Though he’s a Brooklyn-born artist who lives in New York City, Bob Gill’s book The Present is of Italian origin. Due on shelves in November, this is the book Chronicle will be putting out to tie-in with the Christmas season. In the story, a little boy notes a wrapped present hidden in his parents’ closet. He speculates as to what it might be, but when the time is right he makes a small sacrifice that will give a whole bunch o’ folks the warm n’ fuzzies.
Periodically the children’s literature and YA literature blogs note how similar the bulk of the YA jackets out there are (here’s just one excellent example from Jacket Whys). Even when you spot something different it still feels like it’s been done before. That’s why I found (deep breath now) Prisoners in the Palace: A Novel of Intrigue and Romance About How Princess Victoria Became Queen with the Help of a Maid, a Newspaperman, and a Scoundrel (whew!) by Michaela MacColl to be such a visual shocker:
Fact of the matter is, I can think of nothing YA that is even remotely close to this. When they place this in the YA section of the bookstores it will stand out incredibly. Add in the fact that they’re printing this jacket with foil to make it shiny and that the book is based on "newly discovered information" about princess Victoria and you’ve got yourself one heckuva interesting proposition. The Patricia Reilly Giff blurb doesn’t hurt matter much either.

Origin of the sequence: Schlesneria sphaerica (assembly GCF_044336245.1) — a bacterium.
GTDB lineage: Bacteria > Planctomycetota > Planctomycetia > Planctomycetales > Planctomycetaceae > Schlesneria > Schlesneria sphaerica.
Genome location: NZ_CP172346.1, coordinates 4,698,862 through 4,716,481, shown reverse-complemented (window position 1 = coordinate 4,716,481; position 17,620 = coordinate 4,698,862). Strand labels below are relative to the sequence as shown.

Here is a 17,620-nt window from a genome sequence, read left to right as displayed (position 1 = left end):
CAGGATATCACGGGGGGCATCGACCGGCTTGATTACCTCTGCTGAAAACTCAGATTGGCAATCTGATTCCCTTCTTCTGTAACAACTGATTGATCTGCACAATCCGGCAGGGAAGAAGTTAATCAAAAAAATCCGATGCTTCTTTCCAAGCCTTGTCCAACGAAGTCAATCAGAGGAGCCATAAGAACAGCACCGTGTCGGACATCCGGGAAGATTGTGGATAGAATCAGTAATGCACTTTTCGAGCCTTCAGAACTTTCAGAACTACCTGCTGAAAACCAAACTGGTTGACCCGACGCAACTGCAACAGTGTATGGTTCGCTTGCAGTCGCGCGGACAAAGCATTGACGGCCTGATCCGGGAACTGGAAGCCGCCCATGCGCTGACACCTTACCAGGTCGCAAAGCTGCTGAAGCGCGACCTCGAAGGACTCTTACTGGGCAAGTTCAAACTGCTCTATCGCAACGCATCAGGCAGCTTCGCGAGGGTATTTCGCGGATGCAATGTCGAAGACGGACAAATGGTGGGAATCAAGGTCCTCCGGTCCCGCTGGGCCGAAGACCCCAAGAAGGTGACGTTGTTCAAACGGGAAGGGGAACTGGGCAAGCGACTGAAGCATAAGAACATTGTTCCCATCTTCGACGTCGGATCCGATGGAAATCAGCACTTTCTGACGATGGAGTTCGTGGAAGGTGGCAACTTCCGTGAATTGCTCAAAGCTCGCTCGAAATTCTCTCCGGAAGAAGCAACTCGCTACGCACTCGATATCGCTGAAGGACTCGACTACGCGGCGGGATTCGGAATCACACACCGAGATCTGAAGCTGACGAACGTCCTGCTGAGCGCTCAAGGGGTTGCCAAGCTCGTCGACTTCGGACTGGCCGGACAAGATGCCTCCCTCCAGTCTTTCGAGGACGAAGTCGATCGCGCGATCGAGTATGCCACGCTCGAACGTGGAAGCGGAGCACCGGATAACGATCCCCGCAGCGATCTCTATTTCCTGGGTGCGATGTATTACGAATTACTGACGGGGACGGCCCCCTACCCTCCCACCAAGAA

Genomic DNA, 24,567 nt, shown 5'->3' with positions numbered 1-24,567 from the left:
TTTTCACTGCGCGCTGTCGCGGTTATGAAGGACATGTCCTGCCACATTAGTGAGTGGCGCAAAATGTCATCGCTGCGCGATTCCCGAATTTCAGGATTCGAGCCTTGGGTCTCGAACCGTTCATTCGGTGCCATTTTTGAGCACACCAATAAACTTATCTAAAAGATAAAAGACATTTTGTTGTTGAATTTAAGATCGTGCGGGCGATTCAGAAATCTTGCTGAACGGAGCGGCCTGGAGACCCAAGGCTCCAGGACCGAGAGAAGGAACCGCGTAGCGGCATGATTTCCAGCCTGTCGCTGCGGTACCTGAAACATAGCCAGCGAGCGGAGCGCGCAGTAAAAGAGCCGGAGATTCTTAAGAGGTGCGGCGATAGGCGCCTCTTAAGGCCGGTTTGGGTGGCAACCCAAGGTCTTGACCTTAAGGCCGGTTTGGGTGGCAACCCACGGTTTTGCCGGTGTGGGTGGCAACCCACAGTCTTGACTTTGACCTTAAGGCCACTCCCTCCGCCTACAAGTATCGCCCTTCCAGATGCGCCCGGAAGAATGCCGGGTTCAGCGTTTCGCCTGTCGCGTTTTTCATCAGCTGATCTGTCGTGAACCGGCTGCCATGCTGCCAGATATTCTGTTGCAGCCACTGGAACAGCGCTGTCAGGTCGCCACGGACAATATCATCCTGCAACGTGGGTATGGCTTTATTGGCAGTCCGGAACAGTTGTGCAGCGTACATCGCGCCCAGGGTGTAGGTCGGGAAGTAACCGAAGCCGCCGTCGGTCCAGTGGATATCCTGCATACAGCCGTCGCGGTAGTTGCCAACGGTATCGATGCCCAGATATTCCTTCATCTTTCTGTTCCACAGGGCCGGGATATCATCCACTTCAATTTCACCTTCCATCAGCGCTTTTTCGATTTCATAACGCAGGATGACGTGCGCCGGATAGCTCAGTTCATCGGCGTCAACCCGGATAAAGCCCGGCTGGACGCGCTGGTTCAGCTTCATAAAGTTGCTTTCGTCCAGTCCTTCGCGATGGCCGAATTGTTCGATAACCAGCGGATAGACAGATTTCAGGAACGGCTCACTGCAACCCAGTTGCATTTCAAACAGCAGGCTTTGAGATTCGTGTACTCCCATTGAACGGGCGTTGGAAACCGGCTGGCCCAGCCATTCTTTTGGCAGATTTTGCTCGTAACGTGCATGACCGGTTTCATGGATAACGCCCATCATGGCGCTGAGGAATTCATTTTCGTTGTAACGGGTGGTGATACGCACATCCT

I always want the Stanley books by Craig Frazier to do better in my library. Do you own them? They’re these fun designy picture books with titles like Stanley Mows the Lawn, which are droll but don’t catch the preschooler eye as well as they might. Lots of Dots, also by Craig Frazier, almost feels like the complete opposite of the Stanley titles in comparison. Incredibly colorful, it’s all bright hues and white backgrounds. Dotty.
I’ve always gotten a lot of use out of the Steve Jenkins book Actual Size. It’s one of those books where animals appear the same size that they would in nature. Now Lola M. Schaefer comes out with a similar idea in Just One Bite. Examining what animals eat and how much a single bite would actually be, the book is done in real size and examines everything from sperm whales devouring giant squids (which is automatically awesome, you will agree) to drooling komodo dragons. Looks fun.
And that, as they say, is that. Many thanks to Cathleen Brady, once again, for giving me a sneak peek. I’ll be pleased to see how these books fare in the coming season.